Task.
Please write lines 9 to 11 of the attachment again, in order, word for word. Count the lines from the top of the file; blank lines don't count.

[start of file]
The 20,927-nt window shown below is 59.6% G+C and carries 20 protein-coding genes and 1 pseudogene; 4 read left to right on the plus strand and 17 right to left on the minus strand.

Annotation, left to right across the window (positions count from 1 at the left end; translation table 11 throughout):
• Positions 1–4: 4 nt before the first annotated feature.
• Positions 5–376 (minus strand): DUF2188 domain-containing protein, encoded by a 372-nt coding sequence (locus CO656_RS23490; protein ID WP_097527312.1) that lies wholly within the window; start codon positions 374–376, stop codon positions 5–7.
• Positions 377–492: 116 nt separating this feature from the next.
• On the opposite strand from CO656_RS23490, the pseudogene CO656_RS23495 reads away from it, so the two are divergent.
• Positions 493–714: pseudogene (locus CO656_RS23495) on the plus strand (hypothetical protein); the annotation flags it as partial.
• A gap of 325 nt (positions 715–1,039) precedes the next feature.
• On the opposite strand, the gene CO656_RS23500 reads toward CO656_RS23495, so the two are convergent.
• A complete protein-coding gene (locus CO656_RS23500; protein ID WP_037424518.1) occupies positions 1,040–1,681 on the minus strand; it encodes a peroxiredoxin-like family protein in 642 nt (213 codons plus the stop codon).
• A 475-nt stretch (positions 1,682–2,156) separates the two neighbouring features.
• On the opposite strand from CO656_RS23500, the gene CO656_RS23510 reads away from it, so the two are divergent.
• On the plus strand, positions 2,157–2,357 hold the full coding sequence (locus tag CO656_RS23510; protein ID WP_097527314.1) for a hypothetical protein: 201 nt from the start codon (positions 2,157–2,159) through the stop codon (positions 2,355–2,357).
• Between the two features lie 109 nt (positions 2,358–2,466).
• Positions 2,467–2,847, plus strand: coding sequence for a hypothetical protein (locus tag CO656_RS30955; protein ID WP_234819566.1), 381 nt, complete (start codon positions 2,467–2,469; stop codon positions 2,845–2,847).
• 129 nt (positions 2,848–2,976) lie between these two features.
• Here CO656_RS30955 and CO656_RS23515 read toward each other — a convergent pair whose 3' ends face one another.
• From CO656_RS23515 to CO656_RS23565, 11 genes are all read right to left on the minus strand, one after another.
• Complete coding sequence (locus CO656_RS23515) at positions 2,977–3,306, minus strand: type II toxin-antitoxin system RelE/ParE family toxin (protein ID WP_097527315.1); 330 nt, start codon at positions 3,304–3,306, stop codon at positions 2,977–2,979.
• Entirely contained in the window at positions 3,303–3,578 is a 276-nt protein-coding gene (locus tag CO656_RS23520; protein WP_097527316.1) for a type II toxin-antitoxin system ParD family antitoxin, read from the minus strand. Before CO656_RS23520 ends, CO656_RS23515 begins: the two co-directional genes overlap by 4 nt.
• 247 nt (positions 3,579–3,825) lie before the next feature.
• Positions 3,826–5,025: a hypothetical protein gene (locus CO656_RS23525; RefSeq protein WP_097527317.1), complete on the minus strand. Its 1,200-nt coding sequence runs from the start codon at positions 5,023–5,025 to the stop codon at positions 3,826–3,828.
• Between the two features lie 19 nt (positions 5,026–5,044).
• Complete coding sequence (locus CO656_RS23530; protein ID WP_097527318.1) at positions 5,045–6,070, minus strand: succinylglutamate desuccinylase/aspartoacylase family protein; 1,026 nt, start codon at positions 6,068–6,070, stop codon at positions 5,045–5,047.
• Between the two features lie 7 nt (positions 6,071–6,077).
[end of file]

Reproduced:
• On the opposite strand, the gene CO656_RS23500 reads toward CO656_RS23495, so the two are convergent.
• A complete protein-coding gene (locus CO656_RS23500; protein ID WP_037424518.1) occupies positions 1,040–1,681 on the minus strand; it encodes a peroxiredoxin-like family protein in 642 nt (213 codons plus the stop codon).
• A 475-nt stretch (positions 1,682–2,156) separates the two neighbouring features.